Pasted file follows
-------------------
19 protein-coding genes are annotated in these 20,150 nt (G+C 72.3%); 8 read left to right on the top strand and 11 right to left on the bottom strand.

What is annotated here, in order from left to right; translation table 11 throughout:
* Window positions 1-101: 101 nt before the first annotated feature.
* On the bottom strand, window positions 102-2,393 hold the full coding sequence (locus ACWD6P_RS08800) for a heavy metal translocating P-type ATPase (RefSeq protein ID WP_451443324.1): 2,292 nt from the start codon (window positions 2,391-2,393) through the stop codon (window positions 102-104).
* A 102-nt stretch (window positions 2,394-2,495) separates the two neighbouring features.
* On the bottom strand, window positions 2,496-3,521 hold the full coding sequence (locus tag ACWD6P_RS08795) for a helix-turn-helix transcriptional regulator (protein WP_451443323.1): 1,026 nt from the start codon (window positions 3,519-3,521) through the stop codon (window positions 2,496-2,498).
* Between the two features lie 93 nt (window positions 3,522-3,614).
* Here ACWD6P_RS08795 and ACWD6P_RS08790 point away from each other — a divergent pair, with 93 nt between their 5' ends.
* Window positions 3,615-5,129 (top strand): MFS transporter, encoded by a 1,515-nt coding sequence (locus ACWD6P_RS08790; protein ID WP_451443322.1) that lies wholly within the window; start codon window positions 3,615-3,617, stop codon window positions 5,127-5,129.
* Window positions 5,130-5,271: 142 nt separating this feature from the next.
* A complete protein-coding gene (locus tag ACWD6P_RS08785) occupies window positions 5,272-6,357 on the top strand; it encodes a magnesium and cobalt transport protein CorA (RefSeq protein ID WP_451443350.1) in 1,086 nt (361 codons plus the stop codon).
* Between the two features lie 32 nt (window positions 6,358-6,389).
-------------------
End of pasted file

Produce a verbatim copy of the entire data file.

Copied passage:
19 protein-coding genes are annotated in these 20,150 nt (G+C 72.3%); 8 read left to right on the top strand and 11 right to left on the bottom strand.

What is annotated here, in order from left to right; translation table 11 throughout:
* Window positions 1-101: 101 nt before the first annotated feature.
* On the bottom strand, window positions 102-2,393 hold the full coding sequence (locus ACWD6P_RS08800) for a heavy metal translocating P-type ATPase (RefSeq protein ID WP_451443324.1): 2,292 nt from the start codon (window positions 2,391-2,393) through the stop codon (window positions 102-104).
* A 102-nt stretch (window positions 2,394-2,495) separates the two neighbouring features.
* On the bottom strand, window positions 2,496-3,521 hold the full coding sequence (locus tag ACWD6P_RS08795) for a helix-turn-helix transcriptional regulator (protein WP_451443323.1): 1,026 nt from the start codon (window positions 3,519-3,521) through the stop codon (window positions 2,496-2,498).
* Between the two features lie 93 nt (window positions 3,522-3,614).
* Here ACWD6P_RS08795 and ACWD6P_RS08790 point away from each other — a divergent pair, with 93 nt between their 5' ends.
* Window positions 3,615-5,129 (top strand): MFS transporter, encoded by a 1,515-nt coding sequence (locus ACWD6P_RS08790; protein ID WP_451443322.1) that lies wholly within the window; start codon window positions 3,615-3,617, stop codon window positions 5,127-5,129.
* Window positions 5,130-5,271: 142 nt separating this feature from the next.
* A complete protein-coding gene (locus tag ACWD6P_RS08785) occupies window positions 5,272-6,357 on the top strand; it encodes a magnesium and cobalt transport protein CorA (RefSeq protein ID WP_451443350.1) in 1,086 nt (361 codons plus the stop codon).
* Between the two features lie 32 nt (window positions 6,358-6,389).